Part of the American History & Genealogy Project

Elizabeth Nourse 1859 ~ 1938

 


Elizabeth Nourse

Those who have closely followed the history of American art will be interested in the principal facts of Elizabeth Nourse's life. She is a descendant of an old Huguenot family who settled in Massachusetts some two or three hundred years ago. She was born in Cincinnati, Ohio. At the age of thirteen she showed such remarkable talent for painting that she attended the School of Design in that city. Her father losing his fortune, at the time of her parents' death, she found herself confronted by the necessity of earning money to undergo the course in art which she had so long desired. After school hours she taught design and decorated the walls in the homes of Cincinnati's wealthiest citizens.

After completing her four years' course in the School of Design, she was offered a fine position there as teacher of drawing, but having more ambitious projects in her mind, she refused this position.

Aided by her sister, she accumulated $5,000 and this, with the little rescued from their father's estate, insured them a living abroad for several years. When some of the young artists of Paris founded the Societe Nationale des Beaux-Arts, Miss Nourse decided to send her pictures to this new salon where they were received with acclamation. Three years later she was made an associate.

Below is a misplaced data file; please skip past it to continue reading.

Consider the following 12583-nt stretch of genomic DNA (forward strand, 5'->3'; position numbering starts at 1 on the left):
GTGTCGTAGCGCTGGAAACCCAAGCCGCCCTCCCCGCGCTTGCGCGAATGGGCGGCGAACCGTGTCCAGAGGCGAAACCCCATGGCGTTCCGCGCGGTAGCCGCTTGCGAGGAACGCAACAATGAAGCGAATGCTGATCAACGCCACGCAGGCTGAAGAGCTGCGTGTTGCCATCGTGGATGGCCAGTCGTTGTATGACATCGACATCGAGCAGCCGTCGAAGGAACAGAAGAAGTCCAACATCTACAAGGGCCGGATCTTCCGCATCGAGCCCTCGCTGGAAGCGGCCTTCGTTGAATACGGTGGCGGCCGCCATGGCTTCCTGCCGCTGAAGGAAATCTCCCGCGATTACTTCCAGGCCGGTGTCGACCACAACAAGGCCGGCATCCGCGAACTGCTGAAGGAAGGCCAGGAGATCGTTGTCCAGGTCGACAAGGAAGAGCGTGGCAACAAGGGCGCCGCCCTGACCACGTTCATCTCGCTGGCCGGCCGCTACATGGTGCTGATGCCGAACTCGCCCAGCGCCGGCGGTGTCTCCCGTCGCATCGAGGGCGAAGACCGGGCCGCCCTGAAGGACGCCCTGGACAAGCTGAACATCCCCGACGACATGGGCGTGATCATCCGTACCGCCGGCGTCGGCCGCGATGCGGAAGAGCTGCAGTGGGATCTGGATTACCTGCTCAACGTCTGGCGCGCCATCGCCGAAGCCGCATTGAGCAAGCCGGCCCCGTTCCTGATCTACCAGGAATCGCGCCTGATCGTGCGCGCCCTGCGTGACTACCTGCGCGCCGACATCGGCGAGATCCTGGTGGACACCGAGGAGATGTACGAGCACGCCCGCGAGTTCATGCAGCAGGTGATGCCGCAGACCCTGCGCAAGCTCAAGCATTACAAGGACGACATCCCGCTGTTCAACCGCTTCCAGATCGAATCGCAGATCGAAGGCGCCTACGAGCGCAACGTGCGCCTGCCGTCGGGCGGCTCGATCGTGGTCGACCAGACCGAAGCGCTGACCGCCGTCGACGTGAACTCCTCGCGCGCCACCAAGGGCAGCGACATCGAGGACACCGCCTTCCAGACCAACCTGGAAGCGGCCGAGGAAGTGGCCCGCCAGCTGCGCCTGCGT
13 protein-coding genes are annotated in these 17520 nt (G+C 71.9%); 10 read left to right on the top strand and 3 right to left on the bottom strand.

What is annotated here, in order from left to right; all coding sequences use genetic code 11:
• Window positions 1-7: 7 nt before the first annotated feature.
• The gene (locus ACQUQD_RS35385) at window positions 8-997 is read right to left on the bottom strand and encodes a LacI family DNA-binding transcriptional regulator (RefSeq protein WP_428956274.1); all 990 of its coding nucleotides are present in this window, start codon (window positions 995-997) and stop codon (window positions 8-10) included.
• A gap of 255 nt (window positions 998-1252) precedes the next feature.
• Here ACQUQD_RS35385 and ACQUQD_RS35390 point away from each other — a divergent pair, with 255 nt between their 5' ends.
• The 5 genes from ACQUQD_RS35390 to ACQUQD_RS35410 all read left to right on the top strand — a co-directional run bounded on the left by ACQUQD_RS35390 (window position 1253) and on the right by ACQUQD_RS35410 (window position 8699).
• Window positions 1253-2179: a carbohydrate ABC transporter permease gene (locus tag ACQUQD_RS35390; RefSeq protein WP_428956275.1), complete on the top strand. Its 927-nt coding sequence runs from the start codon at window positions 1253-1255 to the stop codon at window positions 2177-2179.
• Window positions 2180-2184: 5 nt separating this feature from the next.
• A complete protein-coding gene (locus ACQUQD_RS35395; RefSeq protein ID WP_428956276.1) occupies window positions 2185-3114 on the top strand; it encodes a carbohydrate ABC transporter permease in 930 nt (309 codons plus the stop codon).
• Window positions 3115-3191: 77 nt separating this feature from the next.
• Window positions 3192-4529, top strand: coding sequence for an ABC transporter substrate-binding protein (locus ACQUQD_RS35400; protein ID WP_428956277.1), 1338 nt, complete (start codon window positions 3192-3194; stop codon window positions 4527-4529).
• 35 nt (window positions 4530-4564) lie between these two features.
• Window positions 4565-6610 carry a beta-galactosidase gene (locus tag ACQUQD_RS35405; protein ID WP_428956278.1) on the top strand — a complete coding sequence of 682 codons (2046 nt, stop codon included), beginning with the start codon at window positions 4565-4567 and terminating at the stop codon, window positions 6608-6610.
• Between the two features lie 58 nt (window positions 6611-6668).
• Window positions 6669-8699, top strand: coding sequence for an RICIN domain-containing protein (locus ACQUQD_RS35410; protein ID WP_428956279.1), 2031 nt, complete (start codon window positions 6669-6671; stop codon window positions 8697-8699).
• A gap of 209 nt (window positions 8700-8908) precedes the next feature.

A sincere student of nature. Miss Nourse paints only what she sees, but hers is the vision of a noble soul, which pierces through conventionalities to the poetry and beauty that underlies all life. Her pictures are not portraits of models, but types of human character; all nature appeals to her, and some of her most beautiful pictures are landscapes of Brittany, and bits of the old forest of Rambouillet.


Happy Days

The art of Elizabeth Nourse has been influenced by no other painter. Years of study in Paris have broadened her technique. Her brush work has become more firm, her color more beautiful, but the character of her painting remains unaltered. In the work of Miss Nourse, is shown the broad, human sympathy of a strong woman who believes in art not only for art's sake but for the sake of humanity which it can uplift and spiritualize.

Women of America

Source: The Part Taken by Women in American History, By Mrs. John A. Logan, Published by The Perry-Nalle Publishing Company, Wilmington, Delaware, 1912.

 

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